Diana Sherifali, a clinician scientist of the School of Nursing, has been named the inaugural Heather M. Arthur Population Health Research Institute/Hamilton Health Sciences Chair in Inter-Professional Health Research at McMaster University. 

The appointment was effective July 1, 2019 and has received approval by the University's Senate. 

"I am grateful and honoured to be awarded this chair," said Sherifali. "Dr. Arthur was an exceptional nurse researcher that championed interprofessional research and collaboration. I look forward to the opportunity to pursue innovative interprofessional research that will benefit patients, providers and health-care systems." 

Sherifali is an associate professor in the School of Nursing at McMaster, and a registered nurse. She is a clinical nurse specialist in the Diabetes Care and Research Program at Hamilton Health Sciences. She is also director of the McMaster Evidence Review and Synthesis Team, based in the School of Nursing at McMaster. 

A McMaster alumna, Sherifali earned both her BScN (1999) and PhD (2006) from the university. She joined the School of Nursing in 2009. 

Sherifali's research focuses on optimizing the management of diabetes and quality of life of people with diabetes across the lifespan. 

"The broad goal of my research program is to engage individuals to effectively self-manage and mitigate the impact of diabetes on their life," said Sherifali. "My research will examine health coaching and digital solutions to improve health-related outcomes and extend diabetes self-management." 

The chair honours the late Heather Arthur, a McMaster nurse scientist who pioneered cardiac rehabilitation research in Canada. A McMaster School of Nursing alumna, Arthur had joined the faculty in 1981 and retired in late 2013 as a professor emerita.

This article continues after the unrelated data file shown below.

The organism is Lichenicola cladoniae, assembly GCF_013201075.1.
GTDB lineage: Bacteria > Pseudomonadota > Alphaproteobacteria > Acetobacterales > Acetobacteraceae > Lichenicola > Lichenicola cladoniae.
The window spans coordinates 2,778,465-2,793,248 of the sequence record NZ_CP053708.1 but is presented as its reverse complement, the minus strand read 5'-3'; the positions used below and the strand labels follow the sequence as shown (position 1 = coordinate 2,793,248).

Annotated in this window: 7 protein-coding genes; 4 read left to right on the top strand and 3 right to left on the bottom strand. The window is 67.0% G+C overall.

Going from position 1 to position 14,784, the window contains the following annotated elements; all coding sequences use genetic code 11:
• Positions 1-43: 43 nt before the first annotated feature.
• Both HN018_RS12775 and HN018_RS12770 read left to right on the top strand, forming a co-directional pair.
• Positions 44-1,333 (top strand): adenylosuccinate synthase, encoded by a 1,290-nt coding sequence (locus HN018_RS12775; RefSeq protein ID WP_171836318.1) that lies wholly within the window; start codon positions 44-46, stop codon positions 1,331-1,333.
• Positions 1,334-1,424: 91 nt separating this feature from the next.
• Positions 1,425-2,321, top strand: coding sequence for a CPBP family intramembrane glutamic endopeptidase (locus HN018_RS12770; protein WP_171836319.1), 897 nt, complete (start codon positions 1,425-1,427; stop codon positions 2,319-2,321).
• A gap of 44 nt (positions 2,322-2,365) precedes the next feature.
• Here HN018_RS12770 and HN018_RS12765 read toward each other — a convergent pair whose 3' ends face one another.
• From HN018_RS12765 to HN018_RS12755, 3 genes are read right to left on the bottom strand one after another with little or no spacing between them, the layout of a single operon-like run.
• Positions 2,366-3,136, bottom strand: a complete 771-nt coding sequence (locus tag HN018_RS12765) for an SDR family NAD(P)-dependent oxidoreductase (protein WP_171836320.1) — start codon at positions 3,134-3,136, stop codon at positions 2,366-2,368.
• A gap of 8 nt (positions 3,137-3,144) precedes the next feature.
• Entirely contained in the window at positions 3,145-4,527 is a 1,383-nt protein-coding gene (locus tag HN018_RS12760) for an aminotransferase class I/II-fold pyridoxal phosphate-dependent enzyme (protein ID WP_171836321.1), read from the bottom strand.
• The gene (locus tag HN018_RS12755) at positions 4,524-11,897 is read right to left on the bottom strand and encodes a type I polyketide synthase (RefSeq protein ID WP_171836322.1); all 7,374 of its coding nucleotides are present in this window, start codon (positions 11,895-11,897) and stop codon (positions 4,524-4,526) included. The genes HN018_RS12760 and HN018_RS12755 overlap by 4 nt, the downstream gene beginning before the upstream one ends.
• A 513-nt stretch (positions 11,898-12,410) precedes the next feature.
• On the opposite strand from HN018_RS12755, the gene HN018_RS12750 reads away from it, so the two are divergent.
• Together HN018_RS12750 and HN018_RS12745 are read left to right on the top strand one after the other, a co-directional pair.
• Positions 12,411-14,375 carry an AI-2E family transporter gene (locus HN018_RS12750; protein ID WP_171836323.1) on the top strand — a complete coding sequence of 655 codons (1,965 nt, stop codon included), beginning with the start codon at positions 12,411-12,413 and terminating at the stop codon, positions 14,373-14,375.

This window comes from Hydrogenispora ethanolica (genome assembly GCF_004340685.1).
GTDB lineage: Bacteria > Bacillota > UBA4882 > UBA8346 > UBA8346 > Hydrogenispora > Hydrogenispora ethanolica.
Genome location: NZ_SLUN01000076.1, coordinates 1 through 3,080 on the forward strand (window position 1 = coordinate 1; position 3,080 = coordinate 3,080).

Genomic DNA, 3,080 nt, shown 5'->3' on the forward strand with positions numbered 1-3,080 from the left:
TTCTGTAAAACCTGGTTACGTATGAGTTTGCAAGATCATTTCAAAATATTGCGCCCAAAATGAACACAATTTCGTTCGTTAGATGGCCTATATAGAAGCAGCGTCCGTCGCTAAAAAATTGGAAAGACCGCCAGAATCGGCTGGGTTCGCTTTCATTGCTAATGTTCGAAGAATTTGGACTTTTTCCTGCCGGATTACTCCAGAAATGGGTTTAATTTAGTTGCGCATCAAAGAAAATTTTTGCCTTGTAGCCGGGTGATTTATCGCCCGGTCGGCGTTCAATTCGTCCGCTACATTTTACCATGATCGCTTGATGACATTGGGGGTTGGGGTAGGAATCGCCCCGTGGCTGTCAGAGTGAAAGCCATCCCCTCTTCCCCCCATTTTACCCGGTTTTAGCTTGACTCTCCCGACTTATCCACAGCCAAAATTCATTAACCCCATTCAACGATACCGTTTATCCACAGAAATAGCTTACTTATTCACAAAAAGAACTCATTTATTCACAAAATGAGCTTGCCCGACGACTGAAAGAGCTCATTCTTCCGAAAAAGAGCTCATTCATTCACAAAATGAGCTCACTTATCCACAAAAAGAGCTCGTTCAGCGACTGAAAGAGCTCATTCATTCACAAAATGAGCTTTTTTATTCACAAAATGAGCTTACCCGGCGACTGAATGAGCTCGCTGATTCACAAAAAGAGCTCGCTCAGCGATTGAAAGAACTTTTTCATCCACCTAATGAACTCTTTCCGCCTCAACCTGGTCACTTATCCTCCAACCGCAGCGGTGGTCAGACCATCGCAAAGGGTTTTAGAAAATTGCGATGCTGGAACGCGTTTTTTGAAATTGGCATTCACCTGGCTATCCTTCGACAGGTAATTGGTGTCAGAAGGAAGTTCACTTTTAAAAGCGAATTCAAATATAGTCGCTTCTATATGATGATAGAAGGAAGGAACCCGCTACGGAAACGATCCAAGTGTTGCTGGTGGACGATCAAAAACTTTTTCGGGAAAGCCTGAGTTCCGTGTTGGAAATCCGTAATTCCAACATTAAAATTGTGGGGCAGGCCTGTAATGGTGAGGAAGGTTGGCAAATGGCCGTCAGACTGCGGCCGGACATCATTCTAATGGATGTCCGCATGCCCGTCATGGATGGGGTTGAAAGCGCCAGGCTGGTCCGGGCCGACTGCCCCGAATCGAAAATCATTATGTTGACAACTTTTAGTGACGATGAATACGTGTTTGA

During her career Arthur held the Heart and Stroke Foundation of Ontario/Michael G. DeGroote Endowed Chair in Cardiovascular Nursing Research, and she was the chief scientific officer at Hamilton Health Sciences. Arthur became the first woman and the first nursing professional to be awarded the Canadian Association of Cardiac Rehabilitation Terry Kavanagh Prize in 2013.

Sandra Carroll, vice-dean, Faculty of Health Sciences and executive director, School of Nursing, said: "The focus of Dr. Sherifali's research, and its emphasis on collaboration and inter-professionalism, make her an excellent candidate for this inaugural chair. We know Dr. Sherifali will honour Dr. Arthur's tremendous legacy by fostering impactful research that will help patients and their families."

Salim Yusuf, executive director of the Population Health Research Institute, said: "We are pleased to support this chair allowing Dr. Sherifali to invest more time in her research that will improve the lives of those living with diabetes. There is a significant opportunity for research with positive patient impact."